Prior to establishing a career in politics, Gilmore served as a trade union organiser. He joined the Irish Transport & General Workers’ Union (now SIPTU) in 1978 and, after brief spells in Dublin No. 4 (Hotels & Catering) and Dublin No. 14 (Engineering) Branches, was rapidly promoted to become Acting Secretary of the Galway Branch (1978–79), Secretary of Tralee Branch (1979–81), and of the Professional & Managerial Staffs Branch (1981–89). He was heavily involved in organising tax protests in Galway and resisting redundancies and closures in Kerry.[11]

Gilmore has described the driving factors which has informed his working life whether as a trade union officer or public representative. “I like advocating. I love to share in the joy people get out of cracking it, getting the job or getting some right they should have. I get huge satisfaction out of working for improvements and seeing those come through”.[12]
Personal life

While at university he met his wife Carol. The couple has lived in Shankill, Dublin since 1979 and have two sons and one daughter.[3] His brother John is a television producer in Washington DC.[13]

Outside of politics he prefers to spend his time cooking, reading and attending sports matches, especially those featuring Galway’s Senior Hurling and Football teams.

A book, Leading Lights: People Who've Inspired Me, written by Gilmore was published by Liberties Press in November 2010.[14][15]

When questioned on the Today with Pat Kenny programme if Ireland was ready for an atheist Taoiseach, he said that he believed Ireland was a very tolerant country where the rights and beliefs of individuals were respected.[16][17] Gilmore has described himself as an agnostic: "I doubt rather than I believe, let me put it that way".[18] In the same interview, when asked "Should abortion be legalised?", he replied "I'm pro-choice.".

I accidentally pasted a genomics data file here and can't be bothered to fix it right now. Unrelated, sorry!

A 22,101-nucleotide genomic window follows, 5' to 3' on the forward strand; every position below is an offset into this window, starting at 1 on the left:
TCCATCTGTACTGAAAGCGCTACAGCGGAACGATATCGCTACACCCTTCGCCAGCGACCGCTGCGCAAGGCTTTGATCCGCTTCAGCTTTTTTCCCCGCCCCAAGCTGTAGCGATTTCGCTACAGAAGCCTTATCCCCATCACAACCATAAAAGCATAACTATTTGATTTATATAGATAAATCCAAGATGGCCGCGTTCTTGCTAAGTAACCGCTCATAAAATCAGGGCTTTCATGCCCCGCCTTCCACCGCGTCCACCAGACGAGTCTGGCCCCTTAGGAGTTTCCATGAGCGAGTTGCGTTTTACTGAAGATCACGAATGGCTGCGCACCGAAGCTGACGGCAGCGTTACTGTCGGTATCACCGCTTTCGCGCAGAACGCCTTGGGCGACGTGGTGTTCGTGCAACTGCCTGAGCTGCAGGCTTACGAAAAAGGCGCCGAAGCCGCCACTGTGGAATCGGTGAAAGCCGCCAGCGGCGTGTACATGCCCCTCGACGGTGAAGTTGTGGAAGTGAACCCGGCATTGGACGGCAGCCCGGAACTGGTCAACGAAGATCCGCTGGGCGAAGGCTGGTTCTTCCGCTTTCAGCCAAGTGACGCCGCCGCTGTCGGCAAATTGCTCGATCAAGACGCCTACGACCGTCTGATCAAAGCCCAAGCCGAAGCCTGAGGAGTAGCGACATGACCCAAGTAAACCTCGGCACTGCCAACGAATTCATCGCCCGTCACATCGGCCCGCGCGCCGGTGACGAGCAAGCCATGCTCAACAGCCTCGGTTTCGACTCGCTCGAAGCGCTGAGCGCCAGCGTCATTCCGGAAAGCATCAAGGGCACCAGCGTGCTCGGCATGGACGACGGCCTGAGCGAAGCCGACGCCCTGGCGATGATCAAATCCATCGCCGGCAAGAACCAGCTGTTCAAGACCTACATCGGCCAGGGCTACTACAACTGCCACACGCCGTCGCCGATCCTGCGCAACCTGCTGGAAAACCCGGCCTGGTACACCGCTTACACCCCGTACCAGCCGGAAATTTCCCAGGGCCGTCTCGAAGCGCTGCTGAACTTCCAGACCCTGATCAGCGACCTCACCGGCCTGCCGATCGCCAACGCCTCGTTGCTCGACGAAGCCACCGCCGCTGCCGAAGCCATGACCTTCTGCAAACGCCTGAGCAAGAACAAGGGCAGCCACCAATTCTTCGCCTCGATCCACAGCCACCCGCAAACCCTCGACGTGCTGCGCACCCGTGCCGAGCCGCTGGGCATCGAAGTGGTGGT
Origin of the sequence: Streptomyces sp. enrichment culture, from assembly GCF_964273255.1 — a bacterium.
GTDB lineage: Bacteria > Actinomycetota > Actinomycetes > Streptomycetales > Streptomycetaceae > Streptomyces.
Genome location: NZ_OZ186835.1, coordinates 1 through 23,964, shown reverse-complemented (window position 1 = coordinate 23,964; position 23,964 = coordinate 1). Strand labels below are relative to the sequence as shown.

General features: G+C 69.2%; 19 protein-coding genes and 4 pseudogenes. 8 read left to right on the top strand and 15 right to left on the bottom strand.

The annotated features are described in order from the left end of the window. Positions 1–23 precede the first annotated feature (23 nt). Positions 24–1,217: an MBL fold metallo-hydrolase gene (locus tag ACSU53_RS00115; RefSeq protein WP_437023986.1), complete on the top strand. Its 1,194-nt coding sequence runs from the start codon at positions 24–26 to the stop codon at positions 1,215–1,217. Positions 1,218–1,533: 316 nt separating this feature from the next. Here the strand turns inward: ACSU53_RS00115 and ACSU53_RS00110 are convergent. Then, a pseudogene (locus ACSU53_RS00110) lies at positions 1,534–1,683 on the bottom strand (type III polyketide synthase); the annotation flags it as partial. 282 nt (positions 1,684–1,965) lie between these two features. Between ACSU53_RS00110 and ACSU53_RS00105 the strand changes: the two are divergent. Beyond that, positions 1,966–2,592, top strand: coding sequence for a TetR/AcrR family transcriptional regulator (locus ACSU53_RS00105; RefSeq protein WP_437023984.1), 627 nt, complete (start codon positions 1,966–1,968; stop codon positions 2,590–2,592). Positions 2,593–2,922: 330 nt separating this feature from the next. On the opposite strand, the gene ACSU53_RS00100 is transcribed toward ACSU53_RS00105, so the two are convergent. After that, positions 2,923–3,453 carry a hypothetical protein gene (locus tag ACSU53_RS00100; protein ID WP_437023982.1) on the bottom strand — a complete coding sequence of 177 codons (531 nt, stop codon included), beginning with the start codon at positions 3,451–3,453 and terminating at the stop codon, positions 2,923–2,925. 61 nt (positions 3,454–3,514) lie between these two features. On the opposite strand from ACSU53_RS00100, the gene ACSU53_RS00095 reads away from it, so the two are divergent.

Political career

Gilmore was elected to Dún Laoghaire Borough Council and also to Dublin County Council on 22 June 1985. He was first elected to Dáil Éireann at the 1989 general election as a member of the Workers' Party for the constituency of Dún Laoghaire, and has been re-elected at every subsequent general election.[19]

After the collapse of the Soviet Union, he was linked with Proinsias De Rossa in attempting to jettison some of the Workers' Party's Marxist aspect and the party towards an acceptance of free market economics.[20] Secondly, media accusations had once again surfaced regarding the continued existence of the Official IRA who, it was alleged, remained armed and involved in fund-raising robberies, money laundering and other forms of criminality.[21]

In an attempt to address these issues Gilmore and De Rossa along with their supporters sought to distance themselves from alleged paramilitary activity at a special Árd Fheis held at Dún Laoghaire in on 15 February 1992. A motion proposed by De Rossa and General Secretary Des Geraghty sought to stand down the existing membership, elect an 11 member provisional executive council and make several other significant changes in party structures was defeated.[22] The following day at an Ard Chomhairle meeting, Gilmore resigned from the Workers' Party and joined with Proinsias De Rossa and five other Workers' Party TDs to create a new political party Democratic Left (originally known as New Agenda).

In the 'Rainbow Coalition', between 1994 and 1997, Gilmore served as Minister of State at the Department of the Marine where he is credited for overseeing major reform in port ownership, investment in port development, banning nuclear vessels from Irish seas and restricting dumping at sea.[citation needed]